But for a man who spent so much of his life in the limelight--an astounding fifty-five years in professional baseball--Stengel remains an enigma. Acclaimed New York Yankees' historian and bestselling author Marty Appel digs into Casey Stengel's quirks and foibles, unearthing a tremendous trove of baseball stories, perspective, and history. His new biography is: Casey Stengel: Baseball’s Greatest Character.

3/28/17 Panel

Mar 28, 2017

    The Roundtable Panel: a daily open discussion of issues in the news and beyond.

Today's panelists are WAMC’s Alan Chartock, Associate Editor of the Times Union Mike Spain, and Communications Specialist Theresa Bourgeois.

In 1991, the police were called to East 72nd St. in Manhattan, where a woman's body had fallen from a twelfth-story window. The woman’s husband, Herbert Weinstein, soon confessed to having hit and strangled his wife after an argument, then dropping her body out of their apartment window to make it look like a suicide. The 65-year-old Weinstein, a quiet, unassuming retired advertising executive, had no criminal record, no history of violent behavior—not even a short temper. How, then, to explain this horrific act?
 
Journalist Kevin Davis uses the perplexing story of the Weinstein murder to present a riveting, deeply researched exploration of the intersection of neuroscience and criminal justice. Shortly after Weinstein was arrested, an MRI revealed a cyst the size of an orange on his brain’s frontal lobe, the part of the brain that governs judgment and impulse control. Weinstein’s lawyer seized on that discovery, arguing that the cyst had impaired Weinstein’s judgment and that he should not be held criminally responsible for the murder. It was the first case in the United States in which a judge allowed a scan showing a defendant’s brain activity to be admitted as evidence to support a claim of innocence.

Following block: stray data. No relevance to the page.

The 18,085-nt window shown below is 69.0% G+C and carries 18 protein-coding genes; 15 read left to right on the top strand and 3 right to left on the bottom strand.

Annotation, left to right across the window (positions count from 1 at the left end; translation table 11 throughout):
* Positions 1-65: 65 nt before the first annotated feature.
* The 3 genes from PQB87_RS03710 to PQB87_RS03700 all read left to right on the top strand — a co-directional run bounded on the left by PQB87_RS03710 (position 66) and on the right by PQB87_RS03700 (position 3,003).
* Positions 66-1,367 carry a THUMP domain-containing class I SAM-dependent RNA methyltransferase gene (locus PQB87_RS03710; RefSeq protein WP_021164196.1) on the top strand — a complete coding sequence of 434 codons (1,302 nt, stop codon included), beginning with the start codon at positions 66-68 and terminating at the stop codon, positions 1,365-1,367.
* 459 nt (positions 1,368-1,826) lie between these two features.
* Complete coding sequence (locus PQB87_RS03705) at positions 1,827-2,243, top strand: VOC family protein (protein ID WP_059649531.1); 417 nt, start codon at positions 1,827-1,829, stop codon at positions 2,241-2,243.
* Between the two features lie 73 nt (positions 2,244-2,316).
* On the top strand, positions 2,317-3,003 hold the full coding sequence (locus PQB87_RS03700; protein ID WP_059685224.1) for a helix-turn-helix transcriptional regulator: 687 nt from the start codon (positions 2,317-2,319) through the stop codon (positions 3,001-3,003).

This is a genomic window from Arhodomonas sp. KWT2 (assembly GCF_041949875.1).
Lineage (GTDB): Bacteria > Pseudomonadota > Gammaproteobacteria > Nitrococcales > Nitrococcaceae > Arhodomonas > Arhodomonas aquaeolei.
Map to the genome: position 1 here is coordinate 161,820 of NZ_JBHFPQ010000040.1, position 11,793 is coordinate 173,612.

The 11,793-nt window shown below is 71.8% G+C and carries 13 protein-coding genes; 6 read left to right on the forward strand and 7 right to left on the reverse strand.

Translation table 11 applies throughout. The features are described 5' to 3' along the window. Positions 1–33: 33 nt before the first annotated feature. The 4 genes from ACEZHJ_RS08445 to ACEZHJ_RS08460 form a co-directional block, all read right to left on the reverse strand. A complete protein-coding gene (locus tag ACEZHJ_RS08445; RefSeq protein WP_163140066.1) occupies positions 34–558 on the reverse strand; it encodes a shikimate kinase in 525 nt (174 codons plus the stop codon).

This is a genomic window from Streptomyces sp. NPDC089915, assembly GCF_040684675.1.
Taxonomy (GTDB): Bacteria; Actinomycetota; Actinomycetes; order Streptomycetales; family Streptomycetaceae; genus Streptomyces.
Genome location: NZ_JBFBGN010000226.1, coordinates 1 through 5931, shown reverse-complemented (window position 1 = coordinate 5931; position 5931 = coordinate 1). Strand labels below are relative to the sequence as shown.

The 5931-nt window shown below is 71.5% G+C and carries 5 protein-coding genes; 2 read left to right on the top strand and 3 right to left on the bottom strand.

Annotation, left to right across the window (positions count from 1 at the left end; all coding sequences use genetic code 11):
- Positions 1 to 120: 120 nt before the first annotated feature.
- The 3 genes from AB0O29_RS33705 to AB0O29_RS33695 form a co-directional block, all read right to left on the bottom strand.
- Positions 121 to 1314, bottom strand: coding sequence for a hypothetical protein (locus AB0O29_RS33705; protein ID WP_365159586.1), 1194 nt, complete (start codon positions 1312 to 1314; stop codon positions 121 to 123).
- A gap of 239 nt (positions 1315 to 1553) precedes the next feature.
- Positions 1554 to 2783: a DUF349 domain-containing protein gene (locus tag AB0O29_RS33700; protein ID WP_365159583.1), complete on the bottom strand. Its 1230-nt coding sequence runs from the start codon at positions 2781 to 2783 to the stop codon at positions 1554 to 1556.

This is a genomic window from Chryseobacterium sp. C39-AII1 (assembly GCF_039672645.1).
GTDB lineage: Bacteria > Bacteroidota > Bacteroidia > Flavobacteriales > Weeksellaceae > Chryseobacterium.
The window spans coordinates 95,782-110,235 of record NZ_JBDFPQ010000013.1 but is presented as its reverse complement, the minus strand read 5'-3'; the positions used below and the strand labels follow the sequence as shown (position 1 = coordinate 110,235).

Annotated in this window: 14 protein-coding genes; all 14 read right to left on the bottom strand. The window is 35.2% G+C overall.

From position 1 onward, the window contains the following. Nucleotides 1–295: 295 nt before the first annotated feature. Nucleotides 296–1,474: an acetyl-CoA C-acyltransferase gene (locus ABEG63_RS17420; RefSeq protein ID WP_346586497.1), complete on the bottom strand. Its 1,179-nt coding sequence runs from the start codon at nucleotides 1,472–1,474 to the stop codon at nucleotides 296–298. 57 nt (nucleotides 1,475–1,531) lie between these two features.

Kevin Davis' new book is The Brain Defense: Murder in Manhattan and the Dawn of Neuroscience in America's Courtrooms.

The upcoming Jane Austen Conference in Saratoga Springs will take place on April 21-23, 2017.  The New York City Region of the Jane Austen Society of North America is organizing a long weekend that ties together the theme of Spas and Spies in Austen’s England.  

Lectures include "Watering Holes and Literary Rogues: Seduction and Seducers in English Spa Towns,” “Most Secret and Confidential': Espionage and Intelligence in the Age of Jane Austen,” "The Watering Place in the 18th-Century British Imagination: Sanitizing the Bath" and "History of Saratoga Springs' Spas and Spies"

Patricia Friesen of the Capital District Region of the Jane Austen Society of North America and she joins us.

Commissioner of the Federal Bureau of Narcotics from its establishment in 1930 until his retirement in 1962, Harry Anslinger is the United States’ little known first drug czar. Anslinger was a profligate propagandist with a flair for demonizing racial and immigrant groups and perhaps best known for his zealous pursuit of harsh drug penalties and his particular animus for marijuana users.

But what made Anslinger who he was, and what cultural trends did he amplify and institutionalize? In her book, Assassin of Youth, Alexandra Chasin looks to answer those questions and explore Anslinger’s social, cultural, and political legacy.

Alexandra Chasin is associate professor of literary studies at Eugene Lang College, the New School. 

Our Falling into Place series spotlights the important work of -and fosters collaboration between- not-for-profit organizations in our communities; allowing us all to fall into place.